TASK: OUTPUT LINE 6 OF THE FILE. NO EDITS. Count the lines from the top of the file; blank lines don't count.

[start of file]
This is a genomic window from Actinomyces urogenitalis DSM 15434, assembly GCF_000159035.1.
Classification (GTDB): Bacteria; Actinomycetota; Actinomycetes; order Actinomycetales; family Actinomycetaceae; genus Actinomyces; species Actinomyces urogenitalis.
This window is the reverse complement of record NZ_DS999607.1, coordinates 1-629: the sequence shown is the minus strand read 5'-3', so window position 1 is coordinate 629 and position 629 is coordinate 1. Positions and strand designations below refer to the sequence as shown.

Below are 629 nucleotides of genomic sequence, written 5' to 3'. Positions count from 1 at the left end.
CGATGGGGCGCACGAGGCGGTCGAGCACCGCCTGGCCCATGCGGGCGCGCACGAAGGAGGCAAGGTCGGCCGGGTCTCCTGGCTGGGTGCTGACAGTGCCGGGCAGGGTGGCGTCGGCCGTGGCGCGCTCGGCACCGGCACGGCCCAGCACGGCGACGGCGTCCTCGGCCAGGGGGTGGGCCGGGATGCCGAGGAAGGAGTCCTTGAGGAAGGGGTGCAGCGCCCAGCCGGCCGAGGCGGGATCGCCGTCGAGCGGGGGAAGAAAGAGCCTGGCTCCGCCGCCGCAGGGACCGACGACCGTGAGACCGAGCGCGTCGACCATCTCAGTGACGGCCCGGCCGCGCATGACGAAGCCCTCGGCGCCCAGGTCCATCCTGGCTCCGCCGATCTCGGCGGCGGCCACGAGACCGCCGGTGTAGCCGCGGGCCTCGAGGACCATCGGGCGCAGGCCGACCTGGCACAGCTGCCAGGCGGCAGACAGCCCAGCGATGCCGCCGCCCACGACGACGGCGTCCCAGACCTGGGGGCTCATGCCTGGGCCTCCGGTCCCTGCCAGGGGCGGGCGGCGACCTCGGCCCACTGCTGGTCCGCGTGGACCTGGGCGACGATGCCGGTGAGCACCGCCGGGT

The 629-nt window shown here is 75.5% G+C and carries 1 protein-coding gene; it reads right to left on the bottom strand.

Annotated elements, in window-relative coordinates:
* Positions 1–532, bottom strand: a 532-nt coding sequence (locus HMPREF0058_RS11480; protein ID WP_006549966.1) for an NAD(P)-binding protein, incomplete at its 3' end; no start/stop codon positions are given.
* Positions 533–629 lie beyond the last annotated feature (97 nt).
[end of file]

The 629-nt window shown here is 75.5% G+C and carries 1 protein-coding gene; it reads right to left on the bottom strand.